• ‘Chaos in transport sector cannot be solved by enforcing the law alone’

    The new transport law has been watered down quite a bit because of opposition from the transport owners and workers. Even so, the workers called a strike recently demanding amendments to the law. How would you evaluate the new law and the workers’ demands...

  • Gone but not forgotten

    On July 29, 2018, a bus rammed into Dia Khanam Mim and Abdul Karim Rajib, both students of Shaheed Ramiz Uddin Cantonment College, killing them and injuring 12 others while they were standing on the pavement at a bus stop on Airport Road, adding to the stupefying statistics of people dying in road crashes.

  • The spectre of the East India Company

    William Dalrymple, Scottish historian, writer and broadcaster, is the author of numerous award-winning books. In this interview with Eresh Omar Jamal of The Daily Star, Dalrymple talks about his latest book, history of the British East India Company and Bengal, and the dangers of unchecked corporate power in the modern world.

  • Synergy between governments and corporations can make this happen

    Sir Mark Moody-Stuart has served on the boards of major corporations like Shell, Anglo American plc and currently the Saudi Aramco. He is also the chairman of the Foundation for the United Nations Global Compact. After a doctorate in geology in 1966 at Cambridge, he worked for Shell in various capacities. He is also one of the major patrons of Asian University for Women. In an interview with Tasneem Tayeb of The Daily Star, Sir Mark Moody-Stuart talks about how businesses and governments together can embrace sustainability.

  • Democracy in decline: Backlash against globalisation and the rise of new nationalism

    Dr Shashi Tharoor is a former UN under-secretary-general and currently a serving Member of Parliament, Lok Sabha in India.

  • The ‘crazily courageous’ world of a Tagore devotee

    A small, upmarket café housed in what may seem to be a refitted basement is the setting for my interview with Martin Kämpchen, the German author, Tagore translator and journalist.

  • Reducing the cost of migration should be prioritised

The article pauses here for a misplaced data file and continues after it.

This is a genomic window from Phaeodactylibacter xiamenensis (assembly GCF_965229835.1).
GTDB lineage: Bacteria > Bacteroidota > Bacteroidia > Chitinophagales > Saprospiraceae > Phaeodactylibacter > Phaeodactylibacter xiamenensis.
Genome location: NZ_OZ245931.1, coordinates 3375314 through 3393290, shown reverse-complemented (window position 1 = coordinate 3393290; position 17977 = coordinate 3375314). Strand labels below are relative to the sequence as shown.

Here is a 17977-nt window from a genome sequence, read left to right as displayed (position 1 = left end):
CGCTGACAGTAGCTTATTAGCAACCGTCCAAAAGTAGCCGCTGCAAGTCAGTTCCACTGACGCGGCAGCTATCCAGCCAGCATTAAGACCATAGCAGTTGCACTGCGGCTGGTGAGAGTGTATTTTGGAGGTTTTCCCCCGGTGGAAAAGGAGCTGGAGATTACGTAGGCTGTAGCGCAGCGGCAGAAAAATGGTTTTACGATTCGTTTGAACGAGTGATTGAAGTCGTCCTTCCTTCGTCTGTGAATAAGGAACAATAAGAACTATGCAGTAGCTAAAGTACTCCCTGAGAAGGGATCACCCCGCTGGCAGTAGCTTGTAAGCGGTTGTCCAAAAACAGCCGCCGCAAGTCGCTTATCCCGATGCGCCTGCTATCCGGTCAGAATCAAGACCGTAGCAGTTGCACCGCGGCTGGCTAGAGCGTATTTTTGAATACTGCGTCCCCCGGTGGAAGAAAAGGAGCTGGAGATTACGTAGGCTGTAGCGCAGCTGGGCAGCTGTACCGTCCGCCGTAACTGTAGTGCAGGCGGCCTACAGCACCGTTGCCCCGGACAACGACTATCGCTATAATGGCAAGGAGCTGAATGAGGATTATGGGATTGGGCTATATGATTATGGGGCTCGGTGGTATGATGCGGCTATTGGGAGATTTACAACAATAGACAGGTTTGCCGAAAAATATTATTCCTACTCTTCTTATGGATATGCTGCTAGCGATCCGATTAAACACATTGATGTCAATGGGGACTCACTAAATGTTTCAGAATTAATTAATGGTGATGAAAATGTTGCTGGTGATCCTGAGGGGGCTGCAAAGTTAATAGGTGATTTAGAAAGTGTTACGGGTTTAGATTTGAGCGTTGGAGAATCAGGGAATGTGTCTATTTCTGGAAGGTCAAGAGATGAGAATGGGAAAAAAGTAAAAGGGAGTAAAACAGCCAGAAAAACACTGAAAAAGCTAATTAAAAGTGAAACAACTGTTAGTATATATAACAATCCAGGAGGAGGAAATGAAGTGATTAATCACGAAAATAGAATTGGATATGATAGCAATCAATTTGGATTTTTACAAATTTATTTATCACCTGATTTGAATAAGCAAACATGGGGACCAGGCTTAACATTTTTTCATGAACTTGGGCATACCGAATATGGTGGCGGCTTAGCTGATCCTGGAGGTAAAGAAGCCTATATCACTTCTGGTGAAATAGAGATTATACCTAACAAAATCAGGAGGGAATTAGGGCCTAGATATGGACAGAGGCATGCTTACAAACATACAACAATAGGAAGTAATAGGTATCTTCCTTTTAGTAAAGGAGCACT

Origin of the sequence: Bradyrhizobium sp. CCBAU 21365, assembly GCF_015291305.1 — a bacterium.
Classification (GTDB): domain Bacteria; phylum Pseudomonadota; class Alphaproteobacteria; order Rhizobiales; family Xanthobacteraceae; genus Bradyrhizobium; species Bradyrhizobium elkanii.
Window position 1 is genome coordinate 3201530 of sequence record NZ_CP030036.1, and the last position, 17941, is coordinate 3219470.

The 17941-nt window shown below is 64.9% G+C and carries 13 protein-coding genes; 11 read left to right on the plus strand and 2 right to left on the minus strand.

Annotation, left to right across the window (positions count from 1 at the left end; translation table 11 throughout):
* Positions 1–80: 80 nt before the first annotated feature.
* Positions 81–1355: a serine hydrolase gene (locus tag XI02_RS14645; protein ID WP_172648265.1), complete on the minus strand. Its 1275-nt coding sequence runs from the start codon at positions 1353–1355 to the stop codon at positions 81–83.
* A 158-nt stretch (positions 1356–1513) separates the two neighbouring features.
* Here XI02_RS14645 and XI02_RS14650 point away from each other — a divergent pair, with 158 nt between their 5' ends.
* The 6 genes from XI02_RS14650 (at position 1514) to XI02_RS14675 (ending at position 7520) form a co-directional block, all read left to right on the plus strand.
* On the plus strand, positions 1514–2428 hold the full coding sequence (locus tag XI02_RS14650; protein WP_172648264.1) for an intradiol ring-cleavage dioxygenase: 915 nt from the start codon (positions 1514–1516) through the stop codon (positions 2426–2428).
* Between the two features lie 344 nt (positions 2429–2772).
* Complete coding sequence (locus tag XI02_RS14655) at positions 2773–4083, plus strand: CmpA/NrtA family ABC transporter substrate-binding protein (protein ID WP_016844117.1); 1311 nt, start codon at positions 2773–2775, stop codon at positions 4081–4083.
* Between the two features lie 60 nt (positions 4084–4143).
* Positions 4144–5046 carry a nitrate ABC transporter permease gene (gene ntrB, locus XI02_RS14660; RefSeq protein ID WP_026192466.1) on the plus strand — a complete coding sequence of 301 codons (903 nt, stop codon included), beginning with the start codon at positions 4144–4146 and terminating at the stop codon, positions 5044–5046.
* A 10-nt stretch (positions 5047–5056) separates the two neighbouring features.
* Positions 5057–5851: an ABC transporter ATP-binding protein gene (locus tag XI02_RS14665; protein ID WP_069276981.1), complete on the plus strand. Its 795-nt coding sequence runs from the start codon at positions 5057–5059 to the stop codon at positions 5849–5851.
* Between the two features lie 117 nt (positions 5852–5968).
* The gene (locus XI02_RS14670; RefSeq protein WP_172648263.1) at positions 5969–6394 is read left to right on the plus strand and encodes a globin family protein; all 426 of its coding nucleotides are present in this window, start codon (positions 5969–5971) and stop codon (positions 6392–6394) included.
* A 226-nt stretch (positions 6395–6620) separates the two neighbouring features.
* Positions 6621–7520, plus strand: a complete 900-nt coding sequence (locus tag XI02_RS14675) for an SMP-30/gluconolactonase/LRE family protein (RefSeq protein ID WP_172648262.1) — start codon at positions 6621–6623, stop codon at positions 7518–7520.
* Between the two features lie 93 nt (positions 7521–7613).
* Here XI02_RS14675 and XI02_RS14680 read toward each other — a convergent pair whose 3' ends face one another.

Switzerland has been working in the area of migration in Bangladesh for some 10 years, knowing it is very important for the country’s economy and people. I

  • A heart-to-heart with Asaduzzaman Noor

    Born on October 31, 1946, freedom fighter and former Cultural Affairs Minister Asaduzzaman Noor began his journey as an actor with theatre. His memorable roles include Baaker Bhai from Kothao Keo Nei, Nandail’er Yunus from Maatir Pinjirar Majhe Bondi Hoiya and Chhoto Mirza from Ayomoy, among many others. At the moment, he is attending a cultural festival titled ‘A Season of Bangla Drama’ in London organised by London Borough of Tower Hamlets. Recently, Noor shared his thoughts with Elita Karim of The Daily Star.

  • Attack on WikiLeaks is an attack on independent journalism

    Nozomi Hayase, Ph.D, is a US-based liberation psychologist and widely published journalist. She has authored two books—Imaginative Cognition and Wikileaks, the Global Fourth Estate: History Is Happening.

  • Mozammel Haque Chowdhury

    ‘Transport sector has become a big hub for extortion’

    After last year’s countrywide road safety movement, we hoped that there would be some significant changes in our transport sector because of the big promises made by the government. But unfortunately, the government could not keep its promises, and so no substantive changes have been made.